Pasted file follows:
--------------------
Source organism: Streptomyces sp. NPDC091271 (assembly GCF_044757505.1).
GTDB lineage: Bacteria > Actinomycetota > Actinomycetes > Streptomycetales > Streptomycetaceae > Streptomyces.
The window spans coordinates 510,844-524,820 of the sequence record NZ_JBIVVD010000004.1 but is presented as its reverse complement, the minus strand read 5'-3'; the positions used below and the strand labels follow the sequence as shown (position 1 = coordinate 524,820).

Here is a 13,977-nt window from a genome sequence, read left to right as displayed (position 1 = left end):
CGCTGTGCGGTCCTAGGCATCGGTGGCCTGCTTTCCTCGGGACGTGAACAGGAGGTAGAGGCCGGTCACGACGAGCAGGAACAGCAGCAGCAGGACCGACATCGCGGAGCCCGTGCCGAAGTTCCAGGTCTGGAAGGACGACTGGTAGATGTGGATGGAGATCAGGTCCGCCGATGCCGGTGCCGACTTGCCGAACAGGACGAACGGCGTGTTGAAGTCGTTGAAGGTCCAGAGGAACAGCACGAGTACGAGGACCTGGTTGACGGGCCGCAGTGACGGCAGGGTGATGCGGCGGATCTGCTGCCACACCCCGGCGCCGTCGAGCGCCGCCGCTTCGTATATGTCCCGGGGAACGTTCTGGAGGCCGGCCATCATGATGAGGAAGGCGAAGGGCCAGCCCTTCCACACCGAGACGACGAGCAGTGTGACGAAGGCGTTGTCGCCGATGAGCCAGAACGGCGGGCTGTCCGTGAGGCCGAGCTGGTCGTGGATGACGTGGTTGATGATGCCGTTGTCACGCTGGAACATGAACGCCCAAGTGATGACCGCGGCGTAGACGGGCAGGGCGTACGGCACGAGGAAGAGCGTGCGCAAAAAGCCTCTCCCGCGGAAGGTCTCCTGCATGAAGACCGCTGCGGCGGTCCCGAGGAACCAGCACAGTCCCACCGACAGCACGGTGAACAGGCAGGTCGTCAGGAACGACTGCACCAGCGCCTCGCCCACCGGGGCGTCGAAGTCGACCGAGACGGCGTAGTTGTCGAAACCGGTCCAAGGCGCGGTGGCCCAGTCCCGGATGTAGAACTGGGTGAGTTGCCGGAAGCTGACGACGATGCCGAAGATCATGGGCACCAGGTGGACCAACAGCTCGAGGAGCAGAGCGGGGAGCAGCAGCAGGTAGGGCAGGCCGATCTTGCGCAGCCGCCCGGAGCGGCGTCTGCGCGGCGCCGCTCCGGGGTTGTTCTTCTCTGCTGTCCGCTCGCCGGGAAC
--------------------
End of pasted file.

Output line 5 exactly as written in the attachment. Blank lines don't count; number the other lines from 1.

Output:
CGCTGTGCGGTCCTAGGCATCGGTGGCCTGCTTTCCTCGGGACGTGAACAGGAGGTAGAGGCCGGTCACGACGAGCAGGAACAGCAGCAGCAGGACCGACATCGCGGAGCCCGTGCCGAAGTTCCAGGTCTGGAAGGACGACTGGTAGATGTGGATGGAGATCAGGTCCGCCGATGCCGGTGCCGACTTGCCGAACAGGACGAACGGCGTGTTGAAGTCGTTGAAGGTCCAGAGGAACAGCACGAGTACGAGGACCTGGTTGACGGGCCGCAGTGACGGCAGGGTGATGCGGCGGATCTGCTGCCACACCCCGGCGCCGTCGAGCGCCGCCGCTTCGTATATGTCCCGGGGAACGTTCTGGAGGCCGGCCATCATGATGAGGAAGGCGAAGGGCCAGCCCTTCCACACCGAGACGACGAGCAGTGTGACGAAGGCGTTGTCGCCGATGAGCCAGAACGGCGGGCTGTCCGTGAGGCCGAGCTGGTCGTGGATGACGTGGTTGATGATGCCGTTGTCACGCTGGAACATGAACGCCCAAGTGATGACCGCGGCGTAGACGGGCAGGGCGTACGGCACGAGGAAGAGCGTGCGCAAAAAGCCTCTCCCGCGGAAGGTCTCCTGCATGAAGACCGCTGCGGCGGTCCCGAGGAACCAGCACAGTCCCACCGACAGCACGGTGAACAGGCAGGTCGTCAGGAACGACTGCACCAGCGCCTCGCCCACCGGGGCGTCGAAGTCGACCGAGACGGCGTAGTTGTCGAAACCGGTCCAAGGCGCGGTGGCCCAGTCCCGGATGTAGAACTGGGTGAGTTGCCGGAAGCTGACGACGATGCCGAAGATCATGGGCACCAGGTGGACCAACAGCTCGAGGAGCAGAGCGGGGAGCAGCAGCAGGTAGGGCAGGCCGATCTTGCGCAGCCGCCCGGAGCGGCGTCTGCGCGGCGCCGCTCCGGGGTTGTTCTTCTCTGCTGTCCGCTCGCCGGGAAC